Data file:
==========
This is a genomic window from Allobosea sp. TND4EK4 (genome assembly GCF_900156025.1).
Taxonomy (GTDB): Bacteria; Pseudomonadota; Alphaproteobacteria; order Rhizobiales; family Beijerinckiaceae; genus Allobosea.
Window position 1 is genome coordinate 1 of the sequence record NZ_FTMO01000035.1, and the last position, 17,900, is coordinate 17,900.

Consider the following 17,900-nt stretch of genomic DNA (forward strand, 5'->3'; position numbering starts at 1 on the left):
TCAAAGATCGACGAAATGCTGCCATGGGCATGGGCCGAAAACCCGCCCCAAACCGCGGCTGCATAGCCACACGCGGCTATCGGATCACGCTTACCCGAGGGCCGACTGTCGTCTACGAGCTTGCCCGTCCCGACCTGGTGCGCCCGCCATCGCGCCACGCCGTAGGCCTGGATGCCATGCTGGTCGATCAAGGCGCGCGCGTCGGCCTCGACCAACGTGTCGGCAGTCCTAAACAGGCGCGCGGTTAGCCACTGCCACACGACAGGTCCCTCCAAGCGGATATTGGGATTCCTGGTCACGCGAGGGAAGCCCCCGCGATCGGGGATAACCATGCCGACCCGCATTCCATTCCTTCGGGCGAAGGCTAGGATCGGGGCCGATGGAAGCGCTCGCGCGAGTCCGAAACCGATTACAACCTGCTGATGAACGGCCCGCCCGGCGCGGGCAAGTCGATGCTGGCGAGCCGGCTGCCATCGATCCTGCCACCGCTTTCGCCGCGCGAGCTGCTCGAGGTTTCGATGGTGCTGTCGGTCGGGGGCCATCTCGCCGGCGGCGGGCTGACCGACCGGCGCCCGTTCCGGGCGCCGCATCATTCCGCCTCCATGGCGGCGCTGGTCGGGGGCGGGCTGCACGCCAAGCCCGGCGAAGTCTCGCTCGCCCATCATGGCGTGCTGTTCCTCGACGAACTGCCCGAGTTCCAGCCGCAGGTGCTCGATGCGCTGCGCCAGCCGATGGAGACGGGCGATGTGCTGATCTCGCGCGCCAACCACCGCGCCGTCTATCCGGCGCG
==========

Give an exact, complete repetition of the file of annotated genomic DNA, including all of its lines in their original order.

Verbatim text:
This is a genomic window from Allobosea sp. TND4EK4 (genome assembly GCF_900156025.1).
Taxonomy (GTDB): Bacteria; Pseudomonadota; Alphaproteobacteria; order Rhizobiales; family Beijerinckiaceae; genus Allobosea.
Window position 1 is genome coordinate 1 of the sequence record NZ_FTMO01000035.1, and the last position, 17,900, is coordinate 17,900.

Consider the following 17,900-nt stretch of genomic DNA (forward strand, 5'->3'; position numbering starts at 1 on the left):
TCAAAGATCGACGAAATGCTGCCATGGGCATGGGCCGAAAACCCGCCCCAAACCGCGGCTGCATAGCCACACGCGGCTATCGGATCACGCTTACCCGAGGGCCGACTGTCGTCTACGAGCTTGCCCGTCCCGACCTGGTGCGCCCGCCATCGCGCCACGCCGTAGGCCTGGATGCCATGCTGGTCGATCAAGGCGCGCGCGTCGGCCTCGACCAACGTGTCGGCAGTCCTAAACAGGCGCGCGGTTAGCCACTGCCACACGACAGGTCCCTCCAAGCGGATATTGGGATTCCTGGTCACGCGAGGGAAGCCCCCGCGATCGGGGATAACCATGCCGACCCGCATTCCATTCCTTCGGGCGAAGGCTAGGATCGGGGCCGATGGAAGCGCTCGCGCGAGTCCGAAACCGATTACAACCTGCTGATGAACGGCCCGCCCGGCGCGGGCAAGTCGATGCTGGCGAGCCGGCTGCCATCGATCCTGCCACCGCTTTCGCCGCGCGAGCTGCTCGAGGTTTCGATGGTGCTGTCGGTCGGGGGCCATCTCGCCGGCGGCGGGCTGACCGACCGGCGCCCGTTCCGGGCGCCGCATCATTCCGCCTCCATGGCGGCGCTGGTCGGGGGCGGGCTGCACGCCAAGCCCGGCGAAGTCTCGCTCGCCCATCATGGCGTGCTGTTCCTCGACGAACTGCCCGAGTTCCAGCCGCAGGTGCTCGATGCGCTGCGCCAGCCGATGGAGACGGGCGATGTGCTGATCTCGCGCGCCAACCACCGCGCCGTCTATCCGGCGCG